, NAIROBI, Kenya, Sep 4 – The International Criminal Court (ICC) Trial Chamber V has given the prosecution seven months within which to make its case against Deputy President William Ruto and Journalist Joshua arap Sang.
The three-judge chamber composed of Presiding Judge Chile Eboe-Osuji and Judges Olga Herrera Carbuccia and Robert Fremr has given 588 hours for the prosecution’s examination of witnesses and cross-examination by defence counsel.
“This calculation is premised upon the examination in chief of the prosecution’s witnesses lasting for an average of four hours and multiplied by 3.5,” their decision reads.
The 3.5 multiplication emanating from the chamber’s decision is to allow both Ruto and Sang’s counsel an equal amount of time as the prosecutor to cross-examine the witnesses.
The Chamber and Legal Representative of the victims will have half the time used to examine the witness to seek any clarification they may require.
“This multiplier is premised upon each defence team using the same aggregate amount of time for cross-examination as the prosecution for its examination-in-chief and the Legal Representative and the Chamber combined using for their questions in aggregate 50 percent of the time of the examination-in-chief,” the Chamber explained.
Using this calculation the Chamber explained that had they allowed Bensouda’s request for 300 hours for 40 witnesses, even if she had reduced this figure from 413 hours for 46 witnesses, the prosecution would have taken up to 1,050 hours to complete its case.
While the prosecution’s case will now be spread out over seven months, it will actually be heard over 131 days of four and a half hour sittings each day.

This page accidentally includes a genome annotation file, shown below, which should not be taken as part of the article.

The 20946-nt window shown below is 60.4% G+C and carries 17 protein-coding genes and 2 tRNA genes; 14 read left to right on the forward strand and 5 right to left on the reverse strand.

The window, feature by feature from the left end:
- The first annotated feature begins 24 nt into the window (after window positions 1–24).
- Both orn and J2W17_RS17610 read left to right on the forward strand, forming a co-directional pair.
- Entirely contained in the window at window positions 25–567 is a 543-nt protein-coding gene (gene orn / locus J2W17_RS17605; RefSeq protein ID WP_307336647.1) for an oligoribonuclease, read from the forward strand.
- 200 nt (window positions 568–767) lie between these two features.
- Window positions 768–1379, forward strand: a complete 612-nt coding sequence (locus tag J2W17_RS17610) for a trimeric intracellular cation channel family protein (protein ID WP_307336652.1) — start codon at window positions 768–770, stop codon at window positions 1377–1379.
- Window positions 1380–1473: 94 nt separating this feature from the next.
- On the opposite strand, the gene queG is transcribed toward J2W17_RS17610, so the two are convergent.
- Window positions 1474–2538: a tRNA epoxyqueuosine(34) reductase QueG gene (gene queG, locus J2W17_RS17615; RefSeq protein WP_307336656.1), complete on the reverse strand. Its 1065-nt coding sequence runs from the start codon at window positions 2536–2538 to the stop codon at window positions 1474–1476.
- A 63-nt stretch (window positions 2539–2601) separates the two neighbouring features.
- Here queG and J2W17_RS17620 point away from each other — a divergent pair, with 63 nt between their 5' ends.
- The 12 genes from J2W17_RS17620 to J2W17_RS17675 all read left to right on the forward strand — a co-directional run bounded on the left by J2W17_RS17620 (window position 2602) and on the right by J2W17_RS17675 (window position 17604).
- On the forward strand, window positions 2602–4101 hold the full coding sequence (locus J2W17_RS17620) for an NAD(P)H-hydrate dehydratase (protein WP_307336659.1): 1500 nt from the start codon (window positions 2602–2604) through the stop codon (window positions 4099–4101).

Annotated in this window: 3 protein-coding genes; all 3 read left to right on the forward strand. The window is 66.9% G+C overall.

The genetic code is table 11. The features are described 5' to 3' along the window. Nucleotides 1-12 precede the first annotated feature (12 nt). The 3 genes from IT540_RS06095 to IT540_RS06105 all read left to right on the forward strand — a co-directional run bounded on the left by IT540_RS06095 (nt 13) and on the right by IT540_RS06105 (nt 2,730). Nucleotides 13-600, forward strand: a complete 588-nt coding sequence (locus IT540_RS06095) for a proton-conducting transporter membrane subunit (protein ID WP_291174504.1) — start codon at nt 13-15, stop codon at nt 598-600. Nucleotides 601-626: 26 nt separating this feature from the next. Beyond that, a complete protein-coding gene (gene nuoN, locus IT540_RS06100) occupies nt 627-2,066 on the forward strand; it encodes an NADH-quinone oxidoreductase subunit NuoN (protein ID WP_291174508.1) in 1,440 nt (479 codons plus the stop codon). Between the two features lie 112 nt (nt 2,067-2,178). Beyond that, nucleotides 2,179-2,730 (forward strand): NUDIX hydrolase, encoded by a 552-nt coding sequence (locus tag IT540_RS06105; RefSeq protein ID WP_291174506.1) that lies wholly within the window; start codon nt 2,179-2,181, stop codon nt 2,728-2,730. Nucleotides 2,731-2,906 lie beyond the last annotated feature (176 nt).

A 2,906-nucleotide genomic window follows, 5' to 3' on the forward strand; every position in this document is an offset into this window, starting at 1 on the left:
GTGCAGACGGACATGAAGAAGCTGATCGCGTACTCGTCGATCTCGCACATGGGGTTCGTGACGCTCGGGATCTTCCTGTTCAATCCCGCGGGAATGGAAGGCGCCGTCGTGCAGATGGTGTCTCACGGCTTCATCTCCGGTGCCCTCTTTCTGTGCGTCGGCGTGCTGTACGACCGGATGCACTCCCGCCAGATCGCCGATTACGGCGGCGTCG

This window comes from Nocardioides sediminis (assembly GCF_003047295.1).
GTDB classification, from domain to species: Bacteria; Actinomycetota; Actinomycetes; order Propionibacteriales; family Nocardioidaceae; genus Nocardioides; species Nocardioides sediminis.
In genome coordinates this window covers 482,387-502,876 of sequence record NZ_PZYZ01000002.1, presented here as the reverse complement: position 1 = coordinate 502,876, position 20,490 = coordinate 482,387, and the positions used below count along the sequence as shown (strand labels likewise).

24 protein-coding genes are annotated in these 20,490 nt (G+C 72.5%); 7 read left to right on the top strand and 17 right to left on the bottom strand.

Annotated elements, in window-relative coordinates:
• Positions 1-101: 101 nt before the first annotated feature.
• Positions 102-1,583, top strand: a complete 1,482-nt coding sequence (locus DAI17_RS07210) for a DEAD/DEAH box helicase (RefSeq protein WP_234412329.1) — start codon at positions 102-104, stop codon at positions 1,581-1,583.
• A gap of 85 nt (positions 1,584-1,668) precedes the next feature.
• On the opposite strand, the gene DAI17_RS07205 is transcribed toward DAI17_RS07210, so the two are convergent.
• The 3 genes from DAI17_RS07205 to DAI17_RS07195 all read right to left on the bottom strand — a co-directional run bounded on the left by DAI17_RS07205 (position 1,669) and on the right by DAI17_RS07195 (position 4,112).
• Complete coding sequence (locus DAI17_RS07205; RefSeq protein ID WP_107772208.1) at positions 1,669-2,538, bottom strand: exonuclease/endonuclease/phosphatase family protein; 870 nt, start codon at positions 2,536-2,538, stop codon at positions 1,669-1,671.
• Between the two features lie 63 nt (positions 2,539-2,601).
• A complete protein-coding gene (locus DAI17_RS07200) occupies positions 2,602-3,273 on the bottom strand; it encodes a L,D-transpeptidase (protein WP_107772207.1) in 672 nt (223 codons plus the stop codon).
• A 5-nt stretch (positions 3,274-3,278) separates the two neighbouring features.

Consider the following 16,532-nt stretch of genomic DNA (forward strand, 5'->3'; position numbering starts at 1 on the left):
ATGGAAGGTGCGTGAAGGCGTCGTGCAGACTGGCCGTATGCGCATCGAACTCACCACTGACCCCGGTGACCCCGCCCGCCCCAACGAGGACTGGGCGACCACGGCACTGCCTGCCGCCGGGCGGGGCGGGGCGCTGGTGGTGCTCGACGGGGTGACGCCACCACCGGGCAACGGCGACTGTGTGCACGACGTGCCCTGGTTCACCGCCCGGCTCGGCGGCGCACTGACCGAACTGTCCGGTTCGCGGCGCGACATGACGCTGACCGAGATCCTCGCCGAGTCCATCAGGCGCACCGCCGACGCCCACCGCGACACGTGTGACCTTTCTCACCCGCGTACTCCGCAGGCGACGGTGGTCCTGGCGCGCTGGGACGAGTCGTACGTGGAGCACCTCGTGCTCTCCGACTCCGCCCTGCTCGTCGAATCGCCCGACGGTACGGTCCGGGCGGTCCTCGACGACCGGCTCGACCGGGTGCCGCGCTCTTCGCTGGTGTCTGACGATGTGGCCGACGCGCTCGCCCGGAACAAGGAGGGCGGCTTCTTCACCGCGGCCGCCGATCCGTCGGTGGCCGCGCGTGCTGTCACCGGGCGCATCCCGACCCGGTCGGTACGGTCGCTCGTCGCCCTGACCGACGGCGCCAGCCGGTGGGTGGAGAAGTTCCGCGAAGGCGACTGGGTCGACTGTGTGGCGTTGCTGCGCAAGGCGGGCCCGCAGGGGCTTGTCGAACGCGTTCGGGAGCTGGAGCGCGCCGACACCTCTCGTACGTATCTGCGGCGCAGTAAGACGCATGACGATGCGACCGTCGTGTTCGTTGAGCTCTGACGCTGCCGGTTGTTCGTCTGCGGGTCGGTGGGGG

The prosecution will now have about half the time it requested to examine its witnesses despite their submission that the Kenyan case is more complex than the cases it has handled in the past.
“The case at bar is more complex than earlier cases because it concerns two accused who were allegedly involved in a number of incidents amidst a network – in contrast to dealing with solely one incident and one accused who is part of a well-defined hierarchy,” the prosecution submitted.
The Chamber did not buy this argument however, stating that the prosecution should be better not lesser equipped to handle the Kenyan cases on account of the prior cases they referred to.
“The Chamber remains of the view that lessons learnt from those earlier cases should result in the reduction – not increase – in the time it takes to conduct the case for the prosecution.”
Also in the interest of the time it will take to hear the Ruto and Sang case, the Chamber has directed the parties to use protection information sheets where possible to limit the number of times the trial will have to go into closed sessions.
“For purposes of mentioning protected information that occur few and far between in the course of testimony of one witness, the parties are directed to make use of the Protected Information Sheet (PIS).”
But even as the Chamber prepares to hear testimony come Tuesday next week, two more witnesses were reported on Sunday to have pulled out of the Ruto and Sang case citing mental anguish.
Ruto and Sang have also filed an appeal for the ICC to overturn its decision not to hold their trials either in Nairobi or Arusha.